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wotan’s daughter : the life of marjorie lawrence

WOTAN’S DAUGHTER : THE LIFE OF MARJORIE LAWRENCE by Richard Davis is a captivating biography of Australian operatic megastar of the 1920’s and 30’s Marjorie Lawrence, The book, a new revised updated edition of the 2012 version is of small to medium size and not too thick and is divided into twenty chapters with a preface, two forwards , an appendix , footnotes , bibliography and index . Illustrations are in the middle It is written in a warm yet respectful tone and meticulously researched.

It is a story of fame, adversity and resilience.Lawrence rose to become one of the major Wagner singers of her generation, feted and thunderously applauded in Europe and at the Met Opera in New York where she shared roles with the renowned Kirsten Flagstad. Afflicted by polio at the height of her career, Lawrence fought back heroically against her physical disability and prejudice to rework her ravaged life and return to the stage.

We follow Lawrence’s life chronologically. She was the second daughter, one of six children, known as “Marge ‘, born in 1907 in Dean’s Marsh, then sort of rural Victoria. Her early life is discussed – her mother passed away when Lawrence e was very young and she is sent to live with her grandmother but recalled back to the family home where we learn about he childhood , learning to ride – and the serious discovery of her Voice when Lawrence was about sixteen ( she had already been in the school choir). She was advised to go to Paris but her father was furious … at eighteen with the help of her brother Percy she escapes to Melbourne.

First Lawrence studies with Ivor Boustead, one of Melbourne’s top singing teachers. In 1928 Lawrence won both the Sun Aria and scoops many other sections of the Geelong Competition and eventually moves to Paris for her vocal studies .She becomes a pupil of Madame Gilly , as organized by Boustead and Aussie singing sensation John Brownlee, It is a major culture shock at first but Lawrence adjusts and grows to love Paris. We learn of the various roles Lawrence studies and the auditions and performances she gives and the amazing range of her voice .There is backstage shenanigans at the Paris opera . Lawrence dashes between Paris, Nantes and Monte Carlo and is a sensation wowing the critics and audiences . Also Lawrence has various romantic entanglements with her male costars. Her brother Percy , also living on Paris , changes his name to Cyril and becomes her manager and at times interfere with his sister’s private life. Some early recordings Lawrence made are discussed and we follow her zooming around giving performances.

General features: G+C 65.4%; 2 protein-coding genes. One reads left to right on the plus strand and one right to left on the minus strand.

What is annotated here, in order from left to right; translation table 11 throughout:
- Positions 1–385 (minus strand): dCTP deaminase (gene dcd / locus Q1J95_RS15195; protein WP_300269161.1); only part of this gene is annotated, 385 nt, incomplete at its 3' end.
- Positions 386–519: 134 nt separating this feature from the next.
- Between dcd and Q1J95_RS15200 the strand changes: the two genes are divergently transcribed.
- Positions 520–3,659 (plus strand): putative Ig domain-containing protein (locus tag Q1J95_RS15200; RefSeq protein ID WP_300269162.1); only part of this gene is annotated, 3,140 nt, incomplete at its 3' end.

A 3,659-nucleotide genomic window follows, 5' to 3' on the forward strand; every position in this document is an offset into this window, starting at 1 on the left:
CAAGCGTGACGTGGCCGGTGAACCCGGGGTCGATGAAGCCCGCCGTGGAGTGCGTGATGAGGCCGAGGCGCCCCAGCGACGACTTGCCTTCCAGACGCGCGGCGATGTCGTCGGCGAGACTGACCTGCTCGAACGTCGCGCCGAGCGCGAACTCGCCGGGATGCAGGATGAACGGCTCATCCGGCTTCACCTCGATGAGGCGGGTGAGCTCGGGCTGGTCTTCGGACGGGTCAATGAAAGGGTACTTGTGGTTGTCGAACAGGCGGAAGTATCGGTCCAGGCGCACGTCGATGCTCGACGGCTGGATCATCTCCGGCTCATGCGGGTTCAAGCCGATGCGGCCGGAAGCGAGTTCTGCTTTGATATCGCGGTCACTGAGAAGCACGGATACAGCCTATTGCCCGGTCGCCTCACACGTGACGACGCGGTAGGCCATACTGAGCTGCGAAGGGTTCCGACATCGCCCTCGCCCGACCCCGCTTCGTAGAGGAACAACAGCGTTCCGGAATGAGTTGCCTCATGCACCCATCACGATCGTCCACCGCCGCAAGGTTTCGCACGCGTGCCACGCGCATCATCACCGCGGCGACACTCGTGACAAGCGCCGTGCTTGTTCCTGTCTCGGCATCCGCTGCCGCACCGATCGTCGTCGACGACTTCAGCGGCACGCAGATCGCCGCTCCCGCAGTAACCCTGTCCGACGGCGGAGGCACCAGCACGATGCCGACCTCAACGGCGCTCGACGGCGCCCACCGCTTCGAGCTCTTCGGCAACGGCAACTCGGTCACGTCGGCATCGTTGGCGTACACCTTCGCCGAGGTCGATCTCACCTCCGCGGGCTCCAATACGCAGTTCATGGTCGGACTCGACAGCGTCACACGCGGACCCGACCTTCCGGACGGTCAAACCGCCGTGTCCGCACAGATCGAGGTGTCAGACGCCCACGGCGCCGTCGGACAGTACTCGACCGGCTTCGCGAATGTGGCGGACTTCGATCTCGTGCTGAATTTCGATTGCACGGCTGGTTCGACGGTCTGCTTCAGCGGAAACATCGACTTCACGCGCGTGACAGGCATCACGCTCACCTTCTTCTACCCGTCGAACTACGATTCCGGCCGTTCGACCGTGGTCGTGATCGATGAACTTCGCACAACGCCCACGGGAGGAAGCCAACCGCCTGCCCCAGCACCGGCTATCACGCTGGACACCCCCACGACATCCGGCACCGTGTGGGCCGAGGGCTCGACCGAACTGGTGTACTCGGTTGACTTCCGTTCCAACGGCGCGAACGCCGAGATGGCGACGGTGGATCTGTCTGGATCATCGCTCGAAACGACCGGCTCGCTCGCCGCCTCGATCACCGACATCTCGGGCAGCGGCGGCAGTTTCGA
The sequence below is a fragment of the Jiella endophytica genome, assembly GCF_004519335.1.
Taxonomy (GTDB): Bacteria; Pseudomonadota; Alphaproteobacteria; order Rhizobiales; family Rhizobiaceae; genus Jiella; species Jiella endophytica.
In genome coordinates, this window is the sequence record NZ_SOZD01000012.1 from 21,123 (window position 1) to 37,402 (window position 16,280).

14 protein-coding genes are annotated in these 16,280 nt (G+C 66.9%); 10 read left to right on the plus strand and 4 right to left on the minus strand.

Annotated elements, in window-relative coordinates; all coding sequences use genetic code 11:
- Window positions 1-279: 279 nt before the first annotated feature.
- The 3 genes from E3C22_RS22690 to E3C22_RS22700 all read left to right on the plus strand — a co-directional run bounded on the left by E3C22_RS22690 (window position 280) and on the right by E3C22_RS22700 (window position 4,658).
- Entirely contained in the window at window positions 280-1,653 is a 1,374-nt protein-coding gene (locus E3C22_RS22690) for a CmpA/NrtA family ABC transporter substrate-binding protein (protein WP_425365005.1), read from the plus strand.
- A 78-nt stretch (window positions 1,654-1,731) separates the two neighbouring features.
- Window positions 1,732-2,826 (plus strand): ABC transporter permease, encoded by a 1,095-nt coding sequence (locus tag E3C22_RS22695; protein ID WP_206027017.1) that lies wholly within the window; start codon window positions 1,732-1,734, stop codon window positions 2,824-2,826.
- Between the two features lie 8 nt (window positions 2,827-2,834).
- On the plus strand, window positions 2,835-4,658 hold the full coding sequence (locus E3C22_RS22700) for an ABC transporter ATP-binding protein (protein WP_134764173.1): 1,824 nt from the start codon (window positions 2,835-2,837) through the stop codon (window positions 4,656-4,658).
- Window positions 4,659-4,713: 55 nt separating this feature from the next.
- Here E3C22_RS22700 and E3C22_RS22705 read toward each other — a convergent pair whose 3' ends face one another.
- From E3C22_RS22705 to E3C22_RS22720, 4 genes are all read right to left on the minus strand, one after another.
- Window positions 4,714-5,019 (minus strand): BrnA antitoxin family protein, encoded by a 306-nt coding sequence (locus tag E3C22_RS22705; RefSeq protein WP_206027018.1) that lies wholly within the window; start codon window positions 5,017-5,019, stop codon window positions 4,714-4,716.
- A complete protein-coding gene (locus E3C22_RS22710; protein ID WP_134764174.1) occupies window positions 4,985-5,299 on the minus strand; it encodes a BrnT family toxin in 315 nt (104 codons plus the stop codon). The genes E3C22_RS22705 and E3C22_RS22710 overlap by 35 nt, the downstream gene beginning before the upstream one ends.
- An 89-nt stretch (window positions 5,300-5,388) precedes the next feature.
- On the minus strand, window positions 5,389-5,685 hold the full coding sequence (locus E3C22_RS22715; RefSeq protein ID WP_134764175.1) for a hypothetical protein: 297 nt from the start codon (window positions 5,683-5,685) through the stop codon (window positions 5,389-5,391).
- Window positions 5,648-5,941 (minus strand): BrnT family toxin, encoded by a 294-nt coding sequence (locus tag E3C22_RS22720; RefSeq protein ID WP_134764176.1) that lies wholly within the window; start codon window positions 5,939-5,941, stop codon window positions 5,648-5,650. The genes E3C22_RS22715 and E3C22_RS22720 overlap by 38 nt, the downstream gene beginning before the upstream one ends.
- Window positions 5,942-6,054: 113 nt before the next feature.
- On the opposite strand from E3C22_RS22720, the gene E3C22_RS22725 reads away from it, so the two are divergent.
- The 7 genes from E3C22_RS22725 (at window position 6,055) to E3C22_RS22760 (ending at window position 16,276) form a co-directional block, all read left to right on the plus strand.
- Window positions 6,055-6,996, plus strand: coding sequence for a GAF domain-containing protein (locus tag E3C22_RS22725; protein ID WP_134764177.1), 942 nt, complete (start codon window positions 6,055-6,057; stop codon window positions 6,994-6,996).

We also learn of the rise of Kirsten Flagstad.

Davis informs us that Lawrence, aged 24, made her stage début as Elisabeth in Tannhaüser in January 1932 in Monte Carlo. We then follow a dizzying round of her singing various major roles (not only Wagnerian but for example in Carmen , Alceste , other roles and leider  in preeminent opera houses and concert halls both n America and Europe. She wows audiences as Strauss’ Salome and Elektra , shares Sieglinde and Brünnhilde with Kirsten Flagstad and famously rides a real horse into the flames in Götterdämmerung at the Met(just the once ).  Lawrence performed with some of the greatest opera stars and conductors of the era. Lawrence and Flagstad had quite a courteous and respectful relationship, unlike the icy one between Lawrence and soprano Germaine Lubin .